24 March was one of the most extraordinary days in the history of American democracy. On that day between 1.2 and two million American children took part in 800 March for our Lives demonstrations across the country. They were protesting about the recent shooting of 17 students and staff at Douglas High School in Florida, and calling for the institution of new gun controls in their country.
Lethal outrages of this kind have become all too regular in the world's most iconic democracy. And the consequences have always been the same: anguished cries of outrage, horror, and revulsion. But nothing changes and no action is taken. The American legal and political system seems paralysed—to the bewilderment of the rest of the civilised world.
Has all of this changed since 24 March? Yes and no. For the first time the victims have found a way of fighting back. The scale of the protest has been amazing and uplifting. And the fact that the marchers – as well as the speakers and organisers – have been high school students is quite extraordinary and surely ground-breaking. The television pictures of the streets of Washington DC filled to overflowing with the vast mass of young marchers were unforgettable – and the thousands who turned their backs on the White House for 17 silent minutes, one minute for each of the victims, made a dramatically powerful point.
However, a few days later, a New York Times reporter spoke to a 77-year-old man in a small Virginia town 40 miles away. The man was the owner of some 75 guns. 'Every time something happens, everybody is hollering,' he said. 'A couple of months it's in the news, and then it's gone.' Recent history suggests he has a point. But the 17-year-old junior high school student in a nearby town disagrees: 'We're not going to get bored.' And across America the thousands of young people who agree with her are apparently quoting this lyric from the hugely successful musical 'Hamilton': 'This is not a moment, it's the movement.'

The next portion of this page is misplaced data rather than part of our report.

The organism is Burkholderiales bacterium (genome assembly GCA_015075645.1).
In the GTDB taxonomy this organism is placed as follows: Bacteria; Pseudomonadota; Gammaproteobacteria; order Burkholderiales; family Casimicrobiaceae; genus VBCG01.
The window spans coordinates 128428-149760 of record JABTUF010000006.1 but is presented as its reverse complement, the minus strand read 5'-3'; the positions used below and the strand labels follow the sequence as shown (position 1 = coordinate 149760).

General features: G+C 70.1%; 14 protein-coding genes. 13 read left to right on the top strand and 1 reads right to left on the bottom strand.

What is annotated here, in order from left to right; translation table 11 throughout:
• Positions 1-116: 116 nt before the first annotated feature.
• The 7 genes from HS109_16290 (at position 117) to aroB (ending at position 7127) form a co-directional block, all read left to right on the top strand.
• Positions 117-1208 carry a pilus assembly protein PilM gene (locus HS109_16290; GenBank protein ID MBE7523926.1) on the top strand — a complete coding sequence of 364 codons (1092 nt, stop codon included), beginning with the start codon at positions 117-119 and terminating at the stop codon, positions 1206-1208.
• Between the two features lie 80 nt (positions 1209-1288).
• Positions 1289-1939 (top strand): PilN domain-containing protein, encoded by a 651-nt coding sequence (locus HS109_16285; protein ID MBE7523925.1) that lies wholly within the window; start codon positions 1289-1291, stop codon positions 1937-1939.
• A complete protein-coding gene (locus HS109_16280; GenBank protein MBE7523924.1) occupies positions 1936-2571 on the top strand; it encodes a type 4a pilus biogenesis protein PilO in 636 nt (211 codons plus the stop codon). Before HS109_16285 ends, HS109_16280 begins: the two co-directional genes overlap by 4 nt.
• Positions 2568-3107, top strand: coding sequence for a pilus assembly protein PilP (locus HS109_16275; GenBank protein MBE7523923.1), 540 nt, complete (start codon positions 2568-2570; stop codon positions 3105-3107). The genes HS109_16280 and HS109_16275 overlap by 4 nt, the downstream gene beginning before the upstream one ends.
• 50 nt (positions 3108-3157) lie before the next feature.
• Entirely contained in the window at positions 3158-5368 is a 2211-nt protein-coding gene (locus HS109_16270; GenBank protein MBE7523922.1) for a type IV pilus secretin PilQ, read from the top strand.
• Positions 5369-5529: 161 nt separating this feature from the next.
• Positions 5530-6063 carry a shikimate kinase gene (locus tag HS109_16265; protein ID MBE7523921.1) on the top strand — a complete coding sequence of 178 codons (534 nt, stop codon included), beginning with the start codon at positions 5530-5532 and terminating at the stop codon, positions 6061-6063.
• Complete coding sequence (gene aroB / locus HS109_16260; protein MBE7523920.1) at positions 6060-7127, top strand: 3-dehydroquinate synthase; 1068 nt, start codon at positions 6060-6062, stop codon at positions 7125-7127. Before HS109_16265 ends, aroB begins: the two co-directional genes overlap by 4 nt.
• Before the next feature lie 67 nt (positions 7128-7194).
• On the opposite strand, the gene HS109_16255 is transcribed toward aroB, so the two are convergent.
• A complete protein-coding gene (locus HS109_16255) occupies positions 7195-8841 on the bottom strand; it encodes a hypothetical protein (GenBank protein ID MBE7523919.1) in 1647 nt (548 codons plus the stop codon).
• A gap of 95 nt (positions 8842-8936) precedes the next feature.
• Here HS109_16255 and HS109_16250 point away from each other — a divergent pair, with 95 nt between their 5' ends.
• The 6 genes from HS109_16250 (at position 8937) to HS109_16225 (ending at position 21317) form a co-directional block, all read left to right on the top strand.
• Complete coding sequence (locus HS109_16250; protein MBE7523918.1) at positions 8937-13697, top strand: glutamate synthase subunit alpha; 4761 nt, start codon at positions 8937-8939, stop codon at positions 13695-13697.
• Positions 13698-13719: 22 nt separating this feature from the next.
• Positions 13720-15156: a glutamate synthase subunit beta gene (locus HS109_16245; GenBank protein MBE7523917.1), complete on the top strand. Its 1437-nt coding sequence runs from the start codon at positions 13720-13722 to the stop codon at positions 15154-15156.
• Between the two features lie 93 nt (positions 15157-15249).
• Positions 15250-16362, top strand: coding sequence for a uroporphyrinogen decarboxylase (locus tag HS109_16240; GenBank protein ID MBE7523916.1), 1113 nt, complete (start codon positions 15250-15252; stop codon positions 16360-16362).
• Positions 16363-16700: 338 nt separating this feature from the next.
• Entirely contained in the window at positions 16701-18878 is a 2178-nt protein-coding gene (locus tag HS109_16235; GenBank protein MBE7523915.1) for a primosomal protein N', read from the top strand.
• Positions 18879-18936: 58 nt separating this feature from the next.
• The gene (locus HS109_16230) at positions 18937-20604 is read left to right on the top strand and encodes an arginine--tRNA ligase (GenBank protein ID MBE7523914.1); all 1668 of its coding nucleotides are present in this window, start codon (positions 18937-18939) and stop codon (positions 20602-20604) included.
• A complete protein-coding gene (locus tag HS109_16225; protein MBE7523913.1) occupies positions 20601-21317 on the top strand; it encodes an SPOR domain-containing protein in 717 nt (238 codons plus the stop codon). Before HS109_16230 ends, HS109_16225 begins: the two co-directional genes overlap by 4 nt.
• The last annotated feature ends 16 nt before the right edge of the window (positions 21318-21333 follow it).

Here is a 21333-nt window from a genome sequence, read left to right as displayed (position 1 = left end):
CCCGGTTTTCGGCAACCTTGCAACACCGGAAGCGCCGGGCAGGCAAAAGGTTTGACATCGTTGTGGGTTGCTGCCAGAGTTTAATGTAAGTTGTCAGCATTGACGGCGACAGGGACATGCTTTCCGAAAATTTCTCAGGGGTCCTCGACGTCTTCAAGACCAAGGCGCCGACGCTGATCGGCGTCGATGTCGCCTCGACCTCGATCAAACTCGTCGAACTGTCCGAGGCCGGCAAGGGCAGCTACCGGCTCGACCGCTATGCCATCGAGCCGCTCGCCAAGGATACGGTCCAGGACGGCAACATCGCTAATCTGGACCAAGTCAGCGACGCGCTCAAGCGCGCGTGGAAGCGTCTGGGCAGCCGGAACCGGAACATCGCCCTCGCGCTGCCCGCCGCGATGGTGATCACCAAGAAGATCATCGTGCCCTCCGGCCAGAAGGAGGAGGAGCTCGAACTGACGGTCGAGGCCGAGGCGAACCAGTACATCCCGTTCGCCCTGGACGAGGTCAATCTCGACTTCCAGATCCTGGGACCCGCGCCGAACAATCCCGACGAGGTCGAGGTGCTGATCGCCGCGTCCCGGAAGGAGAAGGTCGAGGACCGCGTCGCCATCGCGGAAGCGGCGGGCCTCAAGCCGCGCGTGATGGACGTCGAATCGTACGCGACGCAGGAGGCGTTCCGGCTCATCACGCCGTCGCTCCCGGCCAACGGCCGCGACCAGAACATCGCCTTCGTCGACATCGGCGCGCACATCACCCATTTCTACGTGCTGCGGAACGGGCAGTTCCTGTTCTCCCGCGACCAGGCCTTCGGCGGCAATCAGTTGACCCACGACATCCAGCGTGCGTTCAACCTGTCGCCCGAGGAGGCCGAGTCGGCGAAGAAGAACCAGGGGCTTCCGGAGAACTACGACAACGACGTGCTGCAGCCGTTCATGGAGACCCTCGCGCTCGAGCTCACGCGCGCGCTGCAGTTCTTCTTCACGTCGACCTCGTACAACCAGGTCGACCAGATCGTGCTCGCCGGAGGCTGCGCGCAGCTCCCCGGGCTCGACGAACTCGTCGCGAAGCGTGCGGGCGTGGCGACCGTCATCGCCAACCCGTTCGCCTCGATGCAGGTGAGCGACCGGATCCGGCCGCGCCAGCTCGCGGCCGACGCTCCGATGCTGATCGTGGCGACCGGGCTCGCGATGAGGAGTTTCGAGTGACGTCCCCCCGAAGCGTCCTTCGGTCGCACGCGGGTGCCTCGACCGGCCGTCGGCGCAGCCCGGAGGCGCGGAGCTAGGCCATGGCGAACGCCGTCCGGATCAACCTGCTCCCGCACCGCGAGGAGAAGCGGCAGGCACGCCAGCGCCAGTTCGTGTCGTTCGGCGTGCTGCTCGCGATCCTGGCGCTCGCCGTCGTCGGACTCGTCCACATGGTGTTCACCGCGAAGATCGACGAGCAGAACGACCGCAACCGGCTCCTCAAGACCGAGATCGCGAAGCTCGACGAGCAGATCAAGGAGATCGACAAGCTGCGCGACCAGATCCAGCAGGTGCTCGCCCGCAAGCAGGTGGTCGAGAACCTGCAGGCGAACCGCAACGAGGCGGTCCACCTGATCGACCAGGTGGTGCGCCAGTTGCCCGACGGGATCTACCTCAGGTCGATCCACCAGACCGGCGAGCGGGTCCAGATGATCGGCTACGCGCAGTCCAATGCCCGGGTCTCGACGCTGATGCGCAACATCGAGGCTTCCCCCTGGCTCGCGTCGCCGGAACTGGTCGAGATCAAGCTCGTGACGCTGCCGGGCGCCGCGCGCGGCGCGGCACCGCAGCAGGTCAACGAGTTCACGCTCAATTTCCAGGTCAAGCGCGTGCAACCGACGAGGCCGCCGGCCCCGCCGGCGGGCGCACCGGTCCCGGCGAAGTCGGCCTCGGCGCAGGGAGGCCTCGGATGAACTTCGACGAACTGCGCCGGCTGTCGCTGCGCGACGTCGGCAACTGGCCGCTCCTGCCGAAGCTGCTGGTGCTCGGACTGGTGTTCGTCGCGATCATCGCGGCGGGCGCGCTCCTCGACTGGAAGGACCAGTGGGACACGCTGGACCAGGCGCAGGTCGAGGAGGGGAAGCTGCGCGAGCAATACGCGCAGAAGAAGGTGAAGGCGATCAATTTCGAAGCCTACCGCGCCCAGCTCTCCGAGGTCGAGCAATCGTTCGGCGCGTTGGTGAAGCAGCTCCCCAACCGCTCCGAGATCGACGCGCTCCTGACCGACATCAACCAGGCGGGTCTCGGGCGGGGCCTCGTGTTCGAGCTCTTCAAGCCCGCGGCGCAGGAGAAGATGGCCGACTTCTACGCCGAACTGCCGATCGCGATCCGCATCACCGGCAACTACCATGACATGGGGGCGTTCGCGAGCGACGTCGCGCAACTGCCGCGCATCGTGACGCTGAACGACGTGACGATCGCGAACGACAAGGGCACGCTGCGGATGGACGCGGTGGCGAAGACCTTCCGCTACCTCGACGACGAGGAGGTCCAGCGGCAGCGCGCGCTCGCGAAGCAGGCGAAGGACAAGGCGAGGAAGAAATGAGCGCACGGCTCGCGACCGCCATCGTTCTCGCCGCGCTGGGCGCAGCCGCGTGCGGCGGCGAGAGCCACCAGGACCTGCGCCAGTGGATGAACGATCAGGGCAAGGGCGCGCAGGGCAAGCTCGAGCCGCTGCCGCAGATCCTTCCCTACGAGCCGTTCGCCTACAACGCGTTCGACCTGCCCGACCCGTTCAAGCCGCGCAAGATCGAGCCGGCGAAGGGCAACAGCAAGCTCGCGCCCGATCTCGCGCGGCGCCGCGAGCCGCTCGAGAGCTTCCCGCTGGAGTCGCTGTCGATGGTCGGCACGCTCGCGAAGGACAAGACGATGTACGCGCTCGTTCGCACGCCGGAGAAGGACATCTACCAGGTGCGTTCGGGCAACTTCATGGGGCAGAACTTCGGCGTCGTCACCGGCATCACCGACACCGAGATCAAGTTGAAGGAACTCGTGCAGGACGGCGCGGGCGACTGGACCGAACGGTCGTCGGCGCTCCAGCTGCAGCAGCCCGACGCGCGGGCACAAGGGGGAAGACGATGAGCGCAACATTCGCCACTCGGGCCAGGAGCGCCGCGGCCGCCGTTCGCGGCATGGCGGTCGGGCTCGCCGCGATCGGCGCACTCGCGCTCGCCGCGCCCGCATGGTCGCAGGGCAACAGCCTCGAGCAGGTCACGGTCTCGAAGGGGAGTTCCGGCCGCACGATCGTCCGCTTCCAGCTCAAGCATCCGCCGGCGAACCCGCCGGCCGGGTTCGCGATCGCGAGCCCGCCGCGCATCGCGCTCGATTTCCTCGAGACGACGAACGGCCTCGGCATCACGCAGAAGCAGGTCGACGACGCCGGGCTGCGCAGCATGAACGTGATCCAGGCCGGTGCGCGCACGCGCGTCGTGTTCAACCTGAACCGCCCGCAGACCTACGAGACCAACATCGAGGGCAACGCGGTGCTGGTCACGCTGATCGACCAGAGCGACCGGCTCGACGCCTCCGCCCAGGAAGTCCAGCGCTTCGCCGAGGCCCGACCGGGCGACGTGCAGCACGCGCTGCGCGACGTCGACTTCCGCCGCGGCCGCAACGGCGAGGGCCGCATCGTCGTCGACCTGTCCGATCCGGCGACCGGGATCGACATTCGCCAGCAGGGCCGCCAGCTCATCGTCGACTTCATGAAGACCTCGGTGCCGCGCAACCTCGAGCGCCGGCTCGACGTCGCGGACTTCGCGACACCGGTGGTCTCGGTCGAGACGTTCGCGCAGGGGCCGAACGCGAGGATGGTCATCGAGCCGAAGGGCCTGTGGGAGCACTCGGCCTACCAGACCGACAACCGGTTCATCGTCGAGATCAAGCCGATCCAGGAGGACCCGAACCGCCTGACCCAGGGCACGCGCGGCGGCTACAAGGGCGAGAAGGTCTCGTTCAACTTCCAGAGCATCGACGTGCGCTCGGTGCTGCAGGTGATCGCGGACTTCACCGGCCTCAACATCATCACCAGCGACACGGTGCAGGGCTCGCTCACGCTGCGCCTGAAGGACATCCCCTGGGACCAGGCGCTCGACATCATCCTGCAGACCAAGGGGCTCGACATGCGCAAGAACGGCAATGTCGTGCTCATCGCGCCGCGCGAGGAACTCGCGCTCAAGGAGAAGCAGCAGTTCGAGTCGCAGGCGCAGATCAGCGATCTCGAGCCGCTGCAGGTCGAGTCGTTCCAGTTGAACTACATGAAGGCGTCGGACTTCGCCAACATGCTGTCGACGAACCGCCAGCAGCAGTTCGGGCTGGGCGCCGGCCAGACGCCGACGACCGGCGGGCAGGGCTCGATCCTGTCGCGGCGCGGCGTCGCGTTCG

For the movement to succeed what is needed is a new willingness among young voters to get out and use their vote. In the last midterm elections only 20% of those between 18 and 28 actually did so – whereas 40% of those between 45 and 59 voted. Still more important is what March for our Lives should aim to achieve. To my mind, minor changes in existing gun controls – raising the age at which individuals can buy guns, slightly more demanding background checks, a ban on military-style assault weapons, etc – are no longer the answer. What is needed is something much more radical and more dramatic. Something that in the end will amount to a transformation of American society's attitude towards the owning of guns.
Is such a change even conceivable? Or merely a hopelessly liberal dream? Former Supreme Court judge John Paul Stevens does not think so, and I agree with him. Stevens was one of the four Supreme Court judges who in 2008 voted against Antonin Scalia's interpretation of the Second Amendment – the interpretation that continues to prevail today. In a recent contribution to the New York Times, he proposed what I believe should become the rallying cry of March for our Lives – backed by all the millions of Americans moved to tears by the sight of the young marchers. So what is the proposal? Nothing less than the repeal of the Second Amendment.